Because of the daytime discomforts of the Coliseum, the Dodgers are compelled to pass up patronage of thousands of people who cannot stay up until midnight for night games. Twilight baseball was considered as a solution, but the terrific Los Angeles traffic at that time of the day ruled against it. So the real Los Angeles test won’t come until the Dodgers have their $16,000,000 stadium erected in Chavez Ravine, which is located just a Duke Snider clout from City Hall, in the very hub of the freeways. It will be within 30-minutes driving distance of six million people.
O’Malley says he started thinking of Los Angeles as the future Dodger home five years before he actually made the move. Branch Rickey, when general manager of the Dodgers, often mentioned the baseball possibilities in Los Angeles. But Branch never mentioned it in terms of moving the Dodgers. Rickey was a strong advocate of building the Pacific Coast League into a third major league.
O’Malley also listened to the enthusiastic talk of Leo Durocher and Charley Dressen when they were Dodger managers. Being of the Beverly Hills swimming pool set, they were Los Angeles rooters. However, Dressen was the first to make the suggestion that O’Malley move the Dodgers to Los Angeles.
The Dodger president now allows that Dressen “might have planted a seed.” O’Malley needed quite a bit of persuasion, for he had his heart set on the fulfillment of his Brooklyn dream. He did not favor the shifting of franchises.
In fact, he now reveals he was vigorously opposed to the Boston Braves moving to Milwaukee. He had plenty of National League owners sharing his thinking, although he is the first to admit now that he was wrong. Lou Perini, president of the Braves, and his assistants put on quite a campaign among the National League owners before the transfer was put up to a vote.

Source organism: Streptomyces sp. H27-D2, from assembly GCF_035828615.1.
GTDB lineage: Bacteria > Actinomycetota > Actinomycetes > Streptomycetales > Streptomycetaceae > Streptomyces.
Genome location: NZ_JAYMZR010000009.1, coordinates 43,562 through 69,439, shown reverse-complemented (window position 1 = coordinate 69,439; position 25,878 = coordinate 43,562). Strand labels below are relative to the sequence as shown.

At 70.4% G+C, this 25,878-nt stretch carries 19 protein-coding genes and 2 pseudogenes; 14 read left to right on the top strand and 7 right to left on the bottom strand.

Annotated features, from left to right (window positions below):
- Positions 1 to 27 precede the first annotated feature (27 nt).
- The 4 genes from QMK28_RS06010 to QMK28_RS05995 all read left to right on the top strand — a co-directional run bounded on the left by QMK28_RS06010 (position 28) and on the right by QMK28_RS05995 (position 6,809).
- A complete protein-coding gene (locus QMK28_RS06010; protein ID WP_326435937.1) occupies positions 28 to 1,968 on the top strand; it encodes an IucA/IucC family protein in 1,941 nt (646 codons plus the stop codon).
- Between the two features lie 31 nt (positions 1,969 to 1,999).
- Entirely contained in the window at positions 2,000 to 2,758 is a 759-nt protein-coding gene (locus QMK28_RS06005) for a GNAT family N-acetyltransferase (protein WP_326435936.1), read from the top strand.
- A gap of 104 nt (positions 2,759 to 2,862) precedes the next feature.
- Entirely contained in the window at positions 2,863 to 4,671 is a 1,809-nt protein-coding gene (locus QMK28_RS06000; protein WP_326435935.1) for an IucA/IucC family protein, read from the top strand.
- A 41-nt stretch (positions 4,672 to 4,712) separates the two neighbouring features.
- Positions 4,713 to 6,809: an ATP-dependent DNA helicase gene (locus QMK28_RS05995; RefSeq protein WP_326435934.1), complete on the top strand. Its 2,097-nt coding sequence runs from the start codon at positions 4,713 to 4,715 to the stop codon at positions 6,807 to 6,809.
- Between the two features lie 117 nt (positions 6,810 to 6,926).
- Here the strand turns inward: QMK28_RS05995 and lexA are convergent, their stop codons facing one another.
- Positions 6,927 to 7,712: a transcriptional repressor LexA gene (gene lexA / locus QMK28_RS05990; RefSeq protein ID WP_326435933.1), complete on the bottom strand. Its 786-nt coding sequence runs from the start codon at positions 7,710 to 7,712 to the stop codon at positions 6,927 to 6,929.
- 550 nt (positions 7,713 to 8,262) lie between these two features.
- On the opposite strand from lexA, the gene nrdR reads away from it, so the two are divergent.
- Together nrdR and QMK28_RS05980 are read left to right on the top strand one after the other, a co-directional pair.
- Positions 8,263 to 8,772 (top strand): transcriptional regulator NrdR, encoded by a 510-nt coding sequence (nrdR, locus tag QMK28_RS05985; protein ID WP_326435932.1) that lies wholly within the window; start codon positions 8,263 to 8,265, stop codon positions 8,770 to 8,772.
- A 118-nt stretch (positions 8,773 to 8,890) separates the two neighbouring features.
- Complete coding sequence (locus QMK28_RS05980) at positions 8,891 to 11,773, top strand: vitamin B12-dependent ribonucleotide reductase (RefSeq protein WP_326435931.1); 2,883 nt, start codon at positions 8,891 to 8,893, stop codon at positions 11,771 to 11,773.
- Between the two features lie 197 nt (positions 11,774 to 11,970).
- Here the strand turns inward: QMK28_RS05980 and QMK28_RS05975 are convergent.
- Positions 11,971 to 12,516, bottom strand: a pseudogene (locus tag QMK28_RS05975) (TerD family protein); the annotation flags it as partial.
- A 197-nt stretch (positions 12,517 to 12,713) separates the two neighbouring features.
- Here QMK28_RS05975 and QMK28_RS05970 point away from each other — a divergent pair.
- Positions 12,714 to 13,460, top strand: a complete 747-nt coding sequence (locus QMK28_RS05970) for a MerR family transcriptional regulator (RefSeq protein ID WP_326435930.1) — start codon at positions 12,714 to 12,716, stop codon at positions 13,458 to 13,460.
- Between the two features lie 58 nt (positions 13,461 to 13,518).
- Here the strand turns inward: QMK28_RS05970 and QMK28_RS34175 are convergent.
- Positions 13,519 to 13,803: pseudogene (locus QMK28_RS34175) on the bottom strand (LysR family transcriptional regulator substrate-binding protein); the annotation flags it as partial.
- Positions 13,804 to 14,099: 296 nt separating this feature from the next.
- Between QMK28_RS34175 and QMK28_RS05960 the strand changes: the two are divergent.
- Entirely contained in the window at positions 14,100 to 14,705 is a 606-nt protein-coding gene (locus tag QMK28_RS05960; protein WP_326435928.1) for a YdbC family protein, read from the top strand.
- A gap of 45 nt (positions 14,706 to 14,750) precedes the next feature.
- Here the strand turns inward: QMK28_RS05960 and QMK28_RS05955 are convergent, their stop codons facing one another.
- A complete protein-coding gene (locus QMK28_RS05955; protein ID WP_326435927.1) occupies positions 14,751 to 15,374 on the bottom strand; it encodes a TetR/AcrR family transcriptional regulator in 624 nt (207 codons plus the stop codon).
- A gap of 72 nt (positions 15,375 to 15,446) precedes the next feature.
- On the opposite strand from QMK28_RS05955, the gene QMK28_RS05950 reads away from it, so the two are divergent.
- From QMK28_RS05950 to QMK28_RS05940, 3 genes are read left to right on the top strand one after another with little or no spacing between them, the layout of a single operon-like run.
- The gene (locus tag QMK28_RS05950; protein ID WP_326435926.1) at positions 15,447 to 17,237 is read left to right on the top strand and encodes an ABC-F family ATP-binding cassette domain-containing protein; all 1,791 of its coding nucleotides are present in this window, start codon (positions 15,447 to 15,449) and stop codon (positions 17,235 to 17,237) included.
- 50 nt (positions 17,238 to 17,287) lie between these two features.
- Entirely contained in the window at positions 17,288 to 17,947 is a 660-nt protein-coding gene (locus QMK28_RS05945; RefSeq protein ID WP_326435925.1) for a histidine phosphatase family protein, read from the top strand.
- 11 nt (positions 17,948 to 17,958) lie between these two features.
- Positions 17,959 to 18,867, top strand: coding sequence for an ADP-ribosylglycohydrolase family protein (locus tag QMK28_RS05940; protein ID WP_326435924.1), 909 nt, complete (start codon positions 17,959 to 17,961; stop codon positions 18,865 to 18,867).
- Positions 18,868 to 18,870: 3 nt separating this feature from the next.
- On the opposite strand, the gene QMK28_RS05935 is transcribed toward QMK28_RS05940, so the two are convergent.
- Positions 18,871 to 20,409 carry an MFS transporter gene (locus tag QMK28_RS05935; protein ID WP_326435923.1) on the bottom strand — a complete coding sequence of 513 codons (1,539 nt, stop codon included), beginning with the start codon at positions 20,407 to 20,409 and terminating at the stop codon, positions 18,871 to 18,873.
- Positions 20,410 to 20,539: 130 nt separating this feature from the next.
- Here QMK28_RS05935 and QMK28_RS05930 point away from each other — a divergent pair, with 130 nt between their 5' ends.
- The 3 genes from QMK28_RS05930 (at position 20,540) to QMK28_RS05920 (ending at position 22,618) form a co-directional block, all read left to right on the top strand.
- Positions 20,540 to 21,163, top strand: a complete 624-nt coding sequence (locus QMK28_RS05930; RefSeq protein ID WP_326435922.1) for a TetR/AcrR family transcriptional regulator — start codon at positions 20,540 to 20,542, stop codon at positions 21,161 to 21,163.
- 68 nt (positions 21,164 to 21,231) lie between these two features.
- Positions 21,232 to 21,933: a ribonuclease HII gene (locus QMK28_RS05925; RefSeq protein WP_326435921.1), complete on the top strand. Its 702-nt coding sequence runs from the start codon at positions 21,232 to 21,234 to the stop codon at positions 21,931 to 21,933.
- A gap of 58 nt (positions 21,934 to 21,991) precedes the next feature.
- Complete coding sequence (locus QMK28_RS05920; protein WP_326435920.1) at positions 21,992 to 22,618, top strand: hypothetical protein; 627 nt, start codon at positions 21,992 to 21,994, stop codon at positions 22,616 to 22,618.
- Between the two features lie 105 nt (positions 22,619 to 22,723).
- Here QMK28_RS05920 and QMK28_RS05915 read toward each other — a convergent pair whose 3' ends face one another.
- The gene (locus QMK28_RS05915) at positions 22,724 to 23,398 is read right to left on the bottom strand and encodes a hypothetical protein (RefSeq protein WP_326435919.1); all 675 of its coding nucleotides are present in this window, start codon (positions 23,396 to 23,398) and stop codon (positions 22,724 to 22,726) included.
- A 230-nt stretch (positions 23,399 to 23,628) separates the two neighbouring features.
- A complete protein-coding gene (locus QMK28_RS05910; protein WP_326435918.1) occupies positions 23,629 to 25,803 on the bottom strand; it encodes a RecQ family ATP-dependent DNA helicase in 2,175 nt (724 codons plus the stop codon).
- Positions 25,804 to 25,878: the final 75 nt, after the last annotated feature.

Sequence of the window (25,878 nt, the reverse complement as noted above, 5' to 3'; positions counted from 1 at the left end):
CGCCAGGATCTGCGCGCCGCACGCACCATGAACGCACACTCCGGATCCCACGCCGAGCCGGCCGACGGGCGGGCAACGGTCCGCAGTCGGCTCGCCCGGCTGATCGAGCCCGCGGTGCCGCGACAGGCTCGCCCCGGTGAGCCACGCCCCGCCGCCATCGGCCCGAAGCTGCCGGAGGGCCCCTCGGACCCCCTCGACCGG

Meeting on March 18, 1953, the N.L. owners split, 4 to 4, in their first ballot on the proposal to permit the transfer of the Braves. Perini needed unanimous consent. On the second ballot, there were six votes in favor of the move, but two still were against it. The holdouts were O’Malley and Rickey, then of Pittsburgh. Finally Rickey and O’Malley swung over and gave Perini a unanimous 8 to 0 vote. The first big league franchise in a half century was shifted, and the Braves took Milwaukee by storm in 1953.
The transfer of the Braves had a profound effect on O’Malley’s thinking. The Braves immediately started creating attendance records. They turned a huge profit at the close of their first season. Although Milwaukee County had lured the Braves with a flat rental of $25,000, a grateful Perini announced he was voluntarily upping the rental to $250,000. The Braves immediately started pumping their fat profits back into the ball club. They consistently outbid all other teams in signing young talent.
By 1957, when the Braves displaced the Dodgers as National League champions, O’Malley took a close look at things. He realized the chances were the Brooklyn box-office dollar would never be as large as Milwaukee’s. In his re-appraisal, he decided baseball men had been dealing in pure fallacy in saying, “You can’t buy a championship team.”
Volumes had been written about the millions Tom Yawkey had spent in trying to build his Boston Red Sox into pennant winners. But mostly, Yawkey had sunk a fortune into fading stars with the exception of Joe Cronin, still a great player when Yawkey bought him from Washington for the record price of $250,000.